The British High Commission has reacted to Tuesday’s development at the National Assembly, saying it would only accept a democratic process that recognises the rights of Nigerians to participate in election process.
“We are aware of media reports of a situation at the National Assembly this morning. We are closely monitoring the situation and other political developments in Nigeria.
“The United Kingdom supports a process whereby the people of Nigeria can exercise their democratic right to vote and be voted for. We favour a free, fair, credible and peaceful process and the independence of institutions, which allow for that,” Joe Abuku, a spokesperson for the UK Embassy in Abuja, said in a statement to PREMIUM TIMES Tuesday afternoon.
The statement comes hours after Ben Murray-Bruce, a senator from Bayelsa State, asked that foreign sanctions be meted on those involved in the siege at the parliament.
Mr Murray-Bruce accused senior officials of the Buhari administration of being involved in the blockading of the National Assembly by masked officials of the State Security Service, saying he would help ensure that their visas and those of their families are revoked by Western countries.
The National Assembly was taken over by SSS operatives, supported by the police, earlier Tuesday, amidst claims that there was an attempt to forcibly remove Senate President Bukola Saraki from office.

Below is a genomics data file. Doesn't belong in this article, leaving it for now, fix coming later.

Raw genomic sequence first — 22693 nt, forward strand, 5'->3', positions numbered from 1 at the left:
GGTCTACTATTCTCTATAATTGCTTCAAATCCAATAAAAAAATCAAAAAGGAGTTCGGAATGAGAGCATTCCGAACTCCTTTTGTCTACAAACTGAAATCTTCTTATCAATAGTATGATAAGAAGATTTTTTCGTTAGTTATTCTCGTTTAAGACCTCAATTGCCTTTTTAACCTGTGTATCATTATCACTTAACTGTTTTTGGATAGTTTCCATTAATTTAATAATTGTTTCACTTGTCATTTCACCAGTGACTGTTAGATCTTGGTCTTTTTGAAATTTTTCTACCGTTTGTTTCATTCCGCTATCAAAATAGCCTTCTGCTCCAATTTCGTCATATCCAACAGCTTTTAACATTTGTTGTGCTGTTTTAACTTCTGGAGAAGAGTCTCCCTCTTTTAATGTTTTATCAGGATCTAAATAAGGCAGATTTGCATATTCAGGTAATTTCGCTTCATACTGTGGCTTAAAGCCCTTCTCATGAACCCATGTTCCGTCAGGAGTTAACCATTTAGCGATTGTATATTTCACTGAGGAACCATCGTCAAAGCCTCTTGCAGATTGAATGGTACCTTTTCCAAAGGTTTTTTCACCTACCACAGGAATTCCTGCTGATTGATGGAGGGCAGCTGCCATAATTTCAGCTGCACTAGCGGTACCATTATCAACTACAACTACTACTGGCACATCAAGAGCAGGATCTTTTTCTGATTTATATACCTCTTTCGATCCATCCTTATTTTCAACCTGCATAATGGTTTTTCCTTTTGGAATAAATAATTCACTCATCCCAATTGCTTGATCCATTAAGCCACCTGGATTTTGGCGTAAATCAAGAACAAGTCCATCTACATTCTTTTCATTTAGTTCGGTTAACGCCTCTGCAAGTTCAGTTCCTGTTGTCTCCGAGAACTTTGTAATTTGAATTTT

Scores of senators and members of the House of Representatives were initially blocked from entering into the National Assembly premises, but all of them were later allowed to move in after threatening to force their way in.
The security operatives also blocked all other staff members of the National Assemnly, including the clerk of the parliament, as well as journalists and other independent observers of legislative process.
There was a protest by civil society groups to force the security agencies to back down, but they declined. All the lawmakers who entered the premises were unable to conduct much legislative process since the clerk and other staff members were unavailable.
The development has been widely condemned by opposition politicians, including Atiku Abubakar and several state governors, who warned against the use of security agents as repressive tools against an independent arm of government.
Acting President Yemi Osinbajo, who has been called on to act to check the excesses of security agencies, responded by summoning Lawal Daura, the head of SSS, and Inspector-General Ibrahim Idris.
Mr Daura was summarily dismissed and asked to hand over to the most-senior official behind him, a move that has sent ripples through the country’s political and security circles.